Logical Operators in C#

Logical operators (also known as Boolean or conditional operators) usually compare two or more conditions and return a Boolean result (true or false). They must be used on boolean type operands or variables. They are widely used in C# programming and very useful when comparing more than one condition.

If you aren’t generally familiar with operators and precedence in programming, then I suggest that you check out my blog post on Working with Operators in C#.

Here are the logical operators used in C#:

Operand Description
&& AND operator. If both operands are true, then the condition is true.
|| OR operator. If any operands are true, then the condition is true.
! NOT operator. If an operand or a condition is true, the NOT operator will make them false and vice versa.
^ XOR operator. If one operand is true, then the condition is true.

Example using logical operators

bool x = true;
bool y = true;

Console.WriteLine(!x);  //  Output: False
Console.WriteLine(x && y);  //  Output: True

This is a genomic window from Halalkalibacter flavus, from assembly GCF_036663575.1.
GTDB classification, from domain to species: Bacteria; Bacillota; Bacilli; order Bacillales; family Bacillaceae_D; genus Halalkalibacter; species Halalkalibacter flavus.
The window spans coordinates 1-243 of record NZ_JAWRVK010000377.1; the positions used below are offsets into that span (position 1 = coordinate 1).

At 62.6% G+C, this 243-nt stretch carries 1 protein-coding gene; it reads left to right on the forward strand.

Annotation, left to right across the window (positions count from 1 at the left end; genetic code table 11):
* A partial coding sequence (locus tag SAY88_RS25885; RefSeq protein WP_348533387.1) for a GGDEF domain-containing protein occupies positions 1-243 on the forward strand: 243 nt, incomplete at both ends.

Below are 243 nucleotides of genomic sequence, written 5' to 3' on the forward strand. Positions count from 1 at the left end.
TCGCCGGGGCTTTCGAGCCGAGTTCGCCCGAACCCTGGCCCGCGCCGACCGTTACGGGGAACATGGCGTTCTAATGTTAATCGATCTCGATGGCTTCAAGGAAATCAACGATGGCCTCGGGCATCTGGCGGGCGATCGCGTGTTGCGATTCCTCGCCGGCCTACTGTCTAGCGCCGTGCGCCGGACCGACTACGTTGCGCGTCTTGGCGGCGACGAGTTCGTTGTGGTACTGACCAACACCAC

Console.WriteLine(x || y);  //  Output: True
Console.WriteLine(x ^ y);  //  Output: False

x = true;
y = false;
Console.WriteLine(!x);  //  Output: False
Console.WriteLine(x && y);  //  Output: False
Console.WriteLine(x || y);  //  Output: True
Console.WriteLine(x ^ y);  //  Output: True

x = false;
y = true;
Console.WriteLine(!x);  //  Output: True
Console.WriteLine(x && y);  //  Output: False
Console.WriteLine(x || y);  //  Output: True
Console.WriteLine(x ^ y);  //  Output: True

x = false;
y = false;
Console.WriteLine(!x);  //  Output: True
Console.WriteLine(x && y);  //  Output: False
Console.WriteLine(x || y);  //  Output: False
Console.WriteLine(x ^ y);  //  Output: False
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